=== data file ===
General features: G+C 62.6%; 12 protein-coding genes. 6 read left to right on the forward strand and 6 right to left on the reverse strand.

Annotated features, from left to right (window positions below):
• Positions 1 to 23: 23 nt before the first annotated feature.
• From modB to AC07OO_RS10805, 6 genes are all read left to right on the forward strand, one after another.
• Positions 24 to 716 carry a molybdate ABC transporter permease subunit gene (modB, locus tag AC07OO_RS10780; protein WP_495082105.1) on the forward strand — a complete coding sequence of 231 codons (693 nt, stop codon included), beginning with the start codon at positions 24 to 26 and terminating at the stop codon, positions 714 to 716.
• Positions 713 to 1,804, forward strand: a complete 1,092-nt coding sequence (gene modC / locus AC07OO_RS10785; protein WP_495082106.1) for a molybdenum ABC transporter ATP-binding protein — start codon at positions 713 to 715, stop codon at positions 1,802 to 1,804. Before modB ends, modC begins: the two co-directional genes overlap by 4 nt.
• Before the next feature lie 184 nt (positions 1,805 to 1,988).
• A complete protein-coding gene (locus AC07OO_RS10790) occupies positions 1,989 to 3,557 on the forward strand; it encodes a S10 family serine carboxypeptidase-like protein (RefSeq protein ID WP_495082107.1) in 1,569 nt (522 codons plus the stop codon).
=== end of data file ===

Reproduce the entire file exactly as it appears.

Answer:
General features: G+C 62.6%; 12 protein-coding genes. 6 read left to right on the forward strand and 6 right to left on the reverse strand.

Annotated features, from left to right (window positions below):
• Positions 1 to 23: 23 nt before the first annotated feature.
• From modB to AC07OO_RS10805, 6 genes are all read left to right on the forward strand, one after another.
• Positions 24 to 716 carry a molybdate ABC transporter permease subunit gene (modB, locus tag AC07OO_RS10780; protein WP_495082105.1) on the forward strand — a complete coding sequence of 231 codons (693 nt, stop codon included), beginning with the start codon at positions 24 to 26 and terminating at the stop codon, positions 714 to 716.
• Positions 713 to 1,804, forward strand: a complete 1,092-nt coding sequence (gene modC / locus AC07OO_RS10785; protein WP_495082106.1) for a molybdenum ABC transporter ATP-binding protein — start codon at positions 713 to 715, stop codon at positions 1,802 to 1,804. Before modB ends, modC begins: the two co-directional genes overlap by 4 nt.
• Before the next feature lie 184 nt (positions 1,805 to 1,988).
• A complete protein-coding gene (locus AC07OO_RS10790) occupies positions 1,989 to 3,557 on the forward strand; it encodes a S10 family serine carboxypeptidase-like protein (RefSeq protein ID WP_495082107.1) in 1,569 nt (522 codons plus the stop codon).